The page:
Retail stocks dropped 2 percent Friday as investors reevaluated their bets on the recovery after weaker-than-expected U.S. job growth and signs of a slow rebound in debt-wracked Europe.
The S&P Retail Index fell 8.83 points to 435.72 in early trading. The Dow Jones Industrial Average retreated 1.8 percent, or 181.68 points, to 10,073.63. Retail decliners included Guess Inc., down 4.1 percent to $35.01, and J.C. Penney Co. Inc., off 3.8 percent, to $26.04.
The Labor Department said overall payrolls expanded by a seasonally adjusted 431,000 last month — less than the 500,000 economists expected — and 411,000 of those jobs were temporary positions related to the 2010 census. The private sector added just 41,000 jobs for the month.
Investors have been closely watching the jobs report for signs that businesses feel good enough about the economy to begin hiring workers in large numbers.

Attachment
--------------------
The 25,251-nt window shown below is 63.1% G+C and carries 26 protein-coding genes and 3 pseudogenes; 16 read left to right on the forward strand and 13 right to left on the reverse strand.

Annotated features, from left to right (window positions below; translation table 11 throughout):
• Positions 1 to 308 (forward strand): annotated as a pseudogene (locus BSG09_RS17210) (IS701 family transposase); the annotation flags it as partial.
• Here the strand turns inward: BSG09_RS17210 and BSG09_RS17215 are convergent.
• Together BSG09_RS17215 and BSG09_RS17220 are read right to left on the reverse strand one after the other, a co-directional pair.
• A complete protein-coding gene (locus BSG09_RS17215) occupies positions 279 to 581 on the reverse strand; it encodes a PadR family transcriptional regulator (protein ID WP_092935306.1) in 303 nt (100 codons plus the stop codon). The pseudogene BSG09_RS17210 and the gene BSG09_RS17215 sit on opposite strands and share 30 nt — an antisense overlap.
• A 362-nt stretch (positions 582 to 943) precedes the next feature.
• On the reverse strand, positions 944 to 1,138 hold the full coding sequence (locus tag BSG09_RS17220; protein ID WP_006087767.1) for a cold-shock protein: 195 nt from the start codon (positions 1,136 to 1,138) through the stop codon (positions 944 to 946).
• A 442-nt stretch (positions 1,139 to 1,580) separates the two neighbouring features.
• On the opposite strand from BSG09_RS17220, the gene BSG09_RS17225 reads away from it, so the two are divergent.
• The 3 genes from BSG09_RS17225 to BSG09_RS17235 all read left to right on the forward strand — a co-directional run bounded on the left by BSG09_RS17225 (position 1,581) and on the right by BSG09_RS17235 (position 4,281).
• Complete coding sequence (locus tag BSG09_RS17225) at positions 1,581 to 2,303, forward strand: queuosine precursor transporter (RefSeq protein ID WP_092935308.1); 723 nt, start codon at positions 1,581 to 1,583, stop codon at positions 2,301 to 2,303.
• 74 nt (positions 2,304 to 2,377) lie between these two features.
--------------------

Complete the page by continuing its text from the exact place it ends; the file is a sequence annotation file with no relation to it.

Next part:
The weak economy kept 15 million people on unemployment rolls last month, but the rate edged down to 9.7 percent from 9.9 percent.
A firming job market would spur purchases at retailers, which in turn could hire more workers and help build a self-sustaining recovery.
Europe is also trying to fight its way back from a downturn and stave off a debt crisis that began with Greece’s budget woes, and has spread across the continent, raising questions about the viability of the euro. The Eurozone’s GDP expanded by 0.2 percent in the first quarter, following 0.1 percent growth in the fourth quarter.
For complete coverage, see Monday’s issue of WWD.